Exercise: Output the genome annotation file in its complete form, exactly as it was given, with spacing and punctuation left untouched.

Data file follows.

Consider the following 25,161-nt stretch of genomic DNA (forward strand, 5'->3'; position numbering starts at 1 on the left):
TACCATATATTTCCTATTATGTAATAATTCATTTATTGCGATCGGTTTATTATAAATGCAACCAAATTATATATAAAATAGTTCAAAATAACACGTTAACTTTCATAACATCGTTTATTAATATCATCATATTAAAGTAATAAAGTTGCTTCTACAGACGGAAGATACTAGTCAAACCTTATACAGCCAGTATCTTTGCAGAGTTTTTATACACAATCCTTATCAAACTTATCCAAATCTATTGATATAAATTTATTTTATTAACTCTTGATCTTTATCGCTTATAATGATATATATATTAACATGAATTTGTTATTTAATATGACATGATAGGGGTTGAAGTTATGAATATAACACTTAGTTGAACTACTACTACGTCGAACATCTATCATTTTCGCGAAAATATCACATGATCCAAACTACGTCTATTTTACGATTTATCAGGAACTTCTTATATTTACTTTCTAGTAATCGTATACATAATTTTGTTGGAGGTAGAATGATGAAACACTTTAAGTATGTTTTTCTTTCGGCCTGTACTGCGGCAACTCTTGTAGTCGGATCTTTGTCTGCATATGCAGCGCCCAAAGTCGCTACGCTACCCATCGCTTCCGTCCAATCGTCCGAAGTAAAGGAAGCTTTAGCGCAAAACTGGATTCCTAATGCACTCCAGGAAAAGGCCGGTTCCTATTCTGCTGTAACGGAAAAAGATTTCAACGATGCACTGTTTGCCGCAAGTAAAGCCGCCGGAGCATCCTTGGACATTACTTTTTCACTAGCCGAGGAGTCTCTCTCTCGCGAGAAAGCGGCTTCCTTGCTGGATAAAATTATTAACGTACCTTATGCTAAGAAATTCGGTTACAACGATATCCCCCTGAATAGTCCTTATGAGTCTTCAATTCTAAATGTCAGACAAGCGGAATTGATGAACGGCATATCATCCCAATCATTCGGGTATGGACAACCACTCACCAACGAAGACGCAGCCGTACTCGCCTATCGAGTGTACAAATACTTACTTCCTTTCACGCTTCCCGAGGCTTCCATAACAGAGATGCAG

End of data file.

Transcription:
Consider the following 25,161-nt stretch of genomic DNA (forward strand, 5'->3'; position numbering starts at 1 on the left):
TACCATATATTTCCTATTATGTAATAATTCATTTATTGCGATCGGTTTATTATAAATGCAACCAAATTATATATAAAATAGTTCAAAATAACACGTTAACTTTCATAACATCGTTTATTAATATCATCATATTAAAGTAATAAAGTTGCTTCTACAGACGGAAGATACTAGTCAAACCTTATACAGCCAGTATCTTTGCAGAGTTTTTATACACAATCCTTATCAAACTTATCCAAATCTATTGATATAAATTTATTTTATTAACTCTTGATCTTTATCGCTTATAATGATATATATATTAACATGAATTTGTTATTTAATATGACATGATAGGGGTTGAAGTTATGAATATAACACTTAGTTGAACTACTACTACGTCGAACATCTATCATTTTCGCGAAAATATCACATGATCCAAACTACGTCTATTTTACGATTTATCAGGAACTTCTTATATTTACTTTCTAGTAATCGTATACATAATTTTGTTGGAGGTAGAATGATGAAACACTTTAAGTATGTTTTTCTTTCGGCCTGTACTGCGGCAACTCTTGTAGTCGGATCTTTGTCTGCATATGCAGCGCCCAAAGTCGCTACGCTACCCATCGCTTCCGTCCAATCGTCCGAAGTAAAGGAAGCTTTAGCGCAAAACTGGATTCCTAATGCACTCCAGGAAAAGGCCGGTTCCTATTCTGCTGTAACGGAAAAAGATTTCAACGATGCACTGTTTGCCGCAAGTAAAGCCGCCGGAGCATCCTTGGACATTACTTTTTCACTAGCCGAGGAGTCTCTCTCTCGCGAGAAAGCGGCTTCCTTGCTGGATAAAATTATTAACGTACCTTATGCTAAGAAATTCGGTTACAACGATATCCCCCTGAATAGTCCTTATGAGTCTTCAATTCTAAATGTCAGACAAGCGGAATTGATGAACGGCATATCATCCCAATCATTCGGGTATGGACAACCACTCACCAACGAAGACGCAGCCGTACTCGCCTATCGAGTGTACAAATACTTACTTCCTTTCACGCTTCCCGAGGCTTCCATAACAGAGATGCAG